EXCLUSIVE: 'Insecure' Breakout Yvonne Orji Talks Molly's Journey and Jill Marie Jones Comparisons

This video is unavailable because we were unable to load a message from our sponsors.

If you are using ad-blocking software, please disable it and reload the page.

“Step one is realizing you have an issue. Step two is trying
to fix it. So Molly’s going to try, but you know…” Yvonne Orji tells ET about
Molly Carter, the ambitious young lawyer and best friend to Issa Dee (Issa
), who audiences saw scare off man after man on season one of Insecure.

Co-created by Rae and Larry Wilmore, the HBO hit comedy
about the two women navigating work and relationships in south Los Angeles
explores the black female experience not really seen onscreen since UPN’s Girlfriends.

For Molly’s part, that means trying to carve out a place in
a largely white, male law firm and setting standards, albeit way too high at
times, for her friends and would-be suitors. Set on finding a man, she
eventually crashed and burned while coming to verbal blows with Issa over her
relationship with Lawrence Walker (Jay Ellis), which also came
crashing down by end of season one.

The second season, which premieres Sunday, July 23,
sees Molly evolve as she attempts to reform her man-eating ways. “Molly is
trying to be a better version of herself from season one,” Orji says,
explaining that her insecurities haven’t completely gone away “because, you
know, she was a beautiful mess.”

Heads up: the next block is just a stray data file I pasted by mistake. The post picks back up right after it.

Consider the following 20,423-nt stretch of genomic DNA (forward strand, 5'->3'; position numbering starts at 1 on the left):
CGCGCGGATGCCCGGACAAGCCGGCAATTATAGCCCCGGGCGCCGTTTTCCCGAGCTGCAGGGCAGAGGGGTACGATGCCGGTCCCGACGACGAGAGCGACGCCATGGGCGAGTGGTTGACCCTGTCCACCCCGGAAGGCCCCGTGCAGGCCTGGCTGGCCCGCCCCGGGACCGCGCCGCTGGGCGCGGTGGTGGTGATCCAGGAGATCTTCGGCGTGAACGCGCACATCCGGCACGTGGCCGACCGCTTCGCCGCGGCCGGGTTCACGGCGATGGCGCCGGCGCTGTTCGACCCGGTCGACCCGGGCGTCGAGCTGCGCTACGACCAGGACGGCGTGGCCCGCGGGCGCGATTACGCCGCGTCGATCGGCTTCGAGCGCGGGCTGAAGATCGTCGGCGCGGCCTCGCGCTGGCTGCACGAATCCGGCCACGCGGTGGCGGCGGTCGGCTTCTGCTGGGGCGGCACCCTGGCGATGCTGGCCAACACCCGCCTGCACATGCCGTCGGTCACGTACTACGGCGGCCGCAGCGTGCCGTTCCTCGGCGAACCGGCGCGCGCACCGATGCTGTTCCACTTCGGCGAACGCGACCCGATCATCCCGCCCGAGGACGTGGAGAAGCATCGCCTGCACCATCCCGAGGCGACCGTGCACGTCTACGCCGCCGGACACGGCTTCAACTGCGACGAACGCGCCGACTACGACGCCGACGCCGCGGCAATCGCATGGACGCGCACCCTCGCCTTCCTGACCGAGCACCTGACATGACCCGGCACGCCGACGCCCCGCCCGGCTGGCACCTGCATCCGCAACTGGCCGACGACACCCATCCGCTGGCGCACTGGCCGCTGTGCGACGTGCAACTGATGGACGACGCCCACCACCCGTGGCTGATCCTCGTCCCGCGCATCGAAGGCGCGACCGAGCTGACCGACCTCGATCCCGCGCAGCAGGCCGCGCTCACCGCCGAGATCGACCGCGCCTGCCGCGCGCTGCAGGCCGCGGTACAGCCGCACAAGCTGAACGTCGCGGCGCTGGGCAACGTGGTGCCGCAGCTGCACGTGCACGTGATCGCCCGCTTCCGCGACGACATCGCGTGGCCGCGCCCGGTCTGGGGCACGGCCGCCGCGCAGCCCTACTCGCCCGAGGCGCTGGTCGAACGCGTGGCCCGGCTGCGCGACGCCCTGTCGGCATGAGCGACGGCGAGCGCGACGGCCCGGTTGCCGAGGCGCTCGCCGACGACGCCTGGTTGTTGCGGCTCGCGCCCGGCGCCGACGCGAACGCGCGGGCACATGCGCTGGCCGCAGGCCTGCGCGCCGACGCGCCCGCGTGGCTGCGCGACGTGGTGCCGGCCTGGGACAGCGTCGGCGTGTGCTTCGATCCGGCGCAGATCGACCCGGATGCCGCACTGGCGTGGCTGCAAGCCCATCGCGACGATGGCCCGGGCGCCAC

That means seeing Molly go to therapy, which still remains a
taboo subject within the black community. Yet, it’s not the only topic that Insecure will
address in coming episodes. Without giving too much away, the show will deal
with racism toward the Latino community and open relationships, something that
one character jokes is “a white people thing.”

FEATURE: It's Time for Issa Rae to Take a Bow -- Or at Least a Nap

“That’s what makes the show really exciting and funny and
fresh,” Orji says. “Last season, we talked about homosexuality within the black
community. We looked at black women who cheat. And those are things that we
haven’t necessarily seen before. The show is always going to throw up a lob and
see where it lands, never telling you a right or wrong.”

Instead, the actress says Insecure is
starting a dialogue with its audience, letting them figure out how they
feel. “A lot of times, especially in the black community, where therapy is
talked about, it’s like, ‘Just go to church.’” But that’s not a solution, at
least not for Molly, who needs someone to talk to who isn’t Issa. “So let’s try
to get a professional who has a degree in this and see how they can help or
not,” Orji says.


While Molly turns to professional help, Issa turns to dating
apps as she tries to get over Lawrence and find a new man. It’s a bit of a role
reversal for the two friends who Orji says have “yinged and yanged.” Molly
tries to warn Issa about the woes of dating life, but “sometimes you
have to experience things for yourself to learn the lessons that you need to
learn,” Orji says, adding that Issa, Molly and Lawrence are all on journeys to
find themselves.

And hopefully that means viewers will pay more
attention to Orji, a breakout star that many still mistake for Girlfriends actress
Jill Marie Jones. Before the show even premiered, the actress says people were
excited that Jones had been cast. “Issa sent me this post and it was like, ‘I
am so glad that Jill Marie Jones is on this show.’ And I was like, ‘That’s me.
My name is Yvonne Orji.’”

FEATURE: Director Melina Matsoukas Pivots From Beyonce Videos to Must-See TV

“She can’t go anywhere, poor thing, without people saying,
‘I loved you in Girlfriends,’” Rae says, adding: “They do look
alike, though.”

But lack of recognition of the actress may soon change. Orji
says that Jones sent her a text message the other day reading, “I was just in
Trader Joe's and somebody came up to me and was like, ‘I love your
show,’” before Jones revealed that the fan was talking about Insecure.
“She was like, ‘That’s Yvonne Orji. That’s not me.’”

--Additional reporting by Courtney Tezeno and Hillary
Crosley Coker